In the discussion that followed my post on Charlie Manson’s cult (sorry, I still can’t add links to my posts, but you can find it easily in the list of the most popular posts in the right-hand panel), people concentrated on the death penalty issue. This is understandable since it is a complex and divisive subject. I wanted, however, to draw everybody’s attention to the fact that the female murderers are treated far less severely than the man who was not even present when the murders in question were committed and whose only crime consisted of telling the women to kill.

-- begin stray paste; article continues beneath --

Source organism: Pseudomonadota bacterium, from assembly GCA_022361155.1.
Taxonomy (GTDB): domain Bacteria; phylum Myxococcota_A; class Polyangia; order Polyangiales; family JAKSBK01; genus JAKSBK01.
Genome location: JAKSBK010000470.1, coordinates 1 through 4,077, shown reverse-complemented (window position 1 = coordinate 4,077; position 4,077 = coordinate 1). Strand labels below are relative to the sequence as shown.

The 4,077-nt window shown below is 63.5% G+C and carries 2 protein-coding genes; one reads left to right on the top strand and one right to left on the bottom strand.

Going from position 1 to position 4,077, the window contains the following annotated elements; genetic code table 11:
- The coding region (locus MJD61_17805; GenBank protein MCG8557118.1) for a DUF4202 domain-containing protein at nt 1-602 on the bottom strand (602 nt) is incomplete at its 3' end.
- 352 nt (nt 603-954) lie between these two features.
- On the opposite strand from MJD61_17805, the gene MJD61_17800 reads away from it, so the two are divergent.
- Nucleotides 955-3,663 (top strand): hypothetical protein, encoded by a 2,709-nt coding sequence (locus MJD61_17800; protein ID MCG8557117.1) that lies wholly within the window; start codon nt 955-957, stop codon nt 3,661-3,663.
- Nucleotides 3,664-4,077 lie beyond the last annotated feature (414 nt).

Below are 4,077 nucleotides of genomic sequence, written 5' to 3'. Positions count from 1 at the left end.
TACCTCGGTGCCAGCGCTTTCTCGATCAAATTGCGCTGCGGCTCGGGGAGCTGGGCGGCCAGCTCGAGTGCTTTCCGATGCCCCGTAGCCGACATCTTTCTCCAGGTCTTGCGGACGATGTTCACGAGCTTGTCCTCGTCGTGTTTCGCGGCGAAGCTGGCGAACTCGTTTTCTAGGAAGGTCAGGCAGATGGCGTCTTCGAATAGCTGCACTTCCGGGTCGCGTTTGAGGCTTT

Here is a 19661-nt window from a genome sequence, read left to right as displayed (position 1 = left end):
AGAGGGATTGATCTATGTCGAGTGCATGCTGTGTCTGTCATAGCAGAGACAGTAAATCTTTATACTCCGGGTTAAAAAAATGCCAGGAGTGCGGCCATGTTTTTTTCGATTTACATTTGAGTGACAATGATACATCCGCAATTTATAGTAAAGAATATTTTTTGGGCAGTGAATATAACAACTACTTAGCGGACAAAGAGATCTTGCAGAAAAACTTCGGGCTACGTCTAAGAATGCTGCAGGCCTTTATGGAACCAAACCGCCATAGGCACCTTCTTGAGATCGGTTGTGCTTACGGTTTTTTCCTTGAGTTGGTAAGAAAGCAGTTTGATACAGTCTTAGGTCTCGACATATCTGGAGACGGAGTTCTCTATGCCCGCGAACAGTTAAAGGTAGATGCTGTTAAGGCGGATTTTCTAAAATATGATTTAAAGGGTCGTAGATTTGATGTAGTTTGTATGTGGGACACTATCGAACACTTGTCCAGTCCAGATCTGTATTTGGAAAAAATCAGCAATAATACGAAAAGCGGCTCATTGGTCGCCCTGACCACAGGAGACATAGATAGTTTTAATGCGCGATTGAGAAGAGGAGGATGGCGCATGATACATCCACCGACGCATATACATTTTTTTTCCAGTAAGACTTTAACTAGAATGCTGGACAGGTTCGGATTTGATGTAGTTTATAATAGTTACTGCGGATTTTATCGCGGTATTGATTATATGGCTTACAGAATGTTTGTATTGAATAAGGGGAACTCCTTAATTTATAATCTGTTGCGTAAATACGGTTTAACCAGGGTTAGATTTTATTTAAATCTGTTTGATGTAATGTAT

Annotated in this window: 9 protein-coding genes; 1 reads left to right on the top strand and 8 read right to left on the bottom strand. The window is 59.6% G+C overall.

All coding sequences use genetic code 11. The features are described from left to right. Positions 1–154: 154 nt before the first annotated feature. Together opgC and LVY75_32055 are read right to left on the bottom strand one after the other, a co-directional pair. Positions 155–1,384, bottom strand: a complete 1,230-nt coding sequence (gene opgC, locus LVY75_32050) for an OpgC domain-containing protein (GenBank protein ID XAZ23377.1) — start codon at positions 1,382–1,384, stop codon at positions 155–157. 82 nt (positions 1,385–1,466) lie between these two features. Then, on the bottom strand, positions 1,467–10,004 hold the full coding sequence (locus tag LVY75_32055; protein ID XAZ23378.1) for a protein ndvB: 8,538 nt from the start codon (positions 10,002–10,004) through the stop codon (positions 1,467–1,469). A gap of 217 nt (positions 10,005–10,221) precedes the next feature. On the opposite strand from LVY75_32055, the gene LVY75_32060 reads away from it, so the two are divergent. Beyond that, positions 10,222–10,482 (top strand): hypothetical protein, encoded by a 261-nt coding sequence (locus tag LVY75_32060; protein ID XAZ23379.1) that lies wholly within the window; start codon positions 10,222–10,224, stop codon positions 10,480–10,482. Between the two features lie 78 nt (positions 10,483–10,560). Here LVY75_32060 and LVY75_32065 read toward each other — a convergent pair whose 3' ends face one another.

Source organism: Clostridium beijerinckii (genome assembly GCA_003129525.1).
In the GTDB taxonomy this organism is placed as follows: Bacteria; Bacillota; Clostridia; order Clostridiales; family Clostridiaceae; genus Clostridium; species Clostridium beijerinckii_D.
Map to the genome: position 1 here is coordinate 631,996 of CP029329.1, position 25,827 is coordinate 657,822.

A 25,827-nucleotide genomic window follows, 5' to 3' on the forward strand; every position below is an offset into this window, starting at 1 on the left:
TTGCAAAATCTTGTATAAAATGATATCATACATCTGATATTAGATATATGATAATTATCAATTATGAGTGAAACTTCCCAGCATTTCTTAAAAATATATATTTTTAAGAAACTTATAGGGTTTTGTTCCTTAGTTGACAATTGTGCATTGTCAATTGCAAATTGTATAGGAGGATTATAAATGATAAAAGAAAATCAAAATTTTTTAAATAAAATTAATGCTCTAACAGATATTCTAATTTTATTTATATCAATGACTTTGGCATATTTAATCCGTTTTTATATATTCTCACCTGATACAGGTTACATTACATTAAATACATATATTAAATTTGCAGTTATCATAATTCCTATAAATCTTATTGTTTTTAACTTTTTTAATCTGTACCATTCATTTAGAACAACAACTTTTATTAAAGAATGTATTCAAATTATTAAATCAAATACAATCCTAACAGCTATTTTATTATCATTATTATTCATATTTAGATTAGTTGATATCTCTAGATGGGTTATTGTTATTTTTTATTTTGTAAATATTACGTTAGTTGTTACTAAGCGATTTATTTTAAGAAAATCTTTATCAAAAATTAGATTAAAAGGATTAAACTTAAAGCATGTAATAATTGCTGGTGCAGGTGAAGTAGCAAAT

In her book The Dead End Feminism, Elisabeth Badinter discusses how difficult it is to conduct any research that demonstrates that women are as capable of violence as men. It disturbs our narrative of women as vicims and damsels in distress who never inflict violence but always suffer from it. Badinter mentions the research on female Nazis who committed unspeakale crimes during the Holocaust. She also discusses the contribution of women to the Rwandan genocide. Such research, says Badinter, is always ignored in the academic community of the Western Europe and the US. This was surprising to me since the post-war literature of Ukraine and Russia is filled with the images of depraved female SS-members. I had no idea that people still needed to be convinced that the Holocaust was not created by men alone.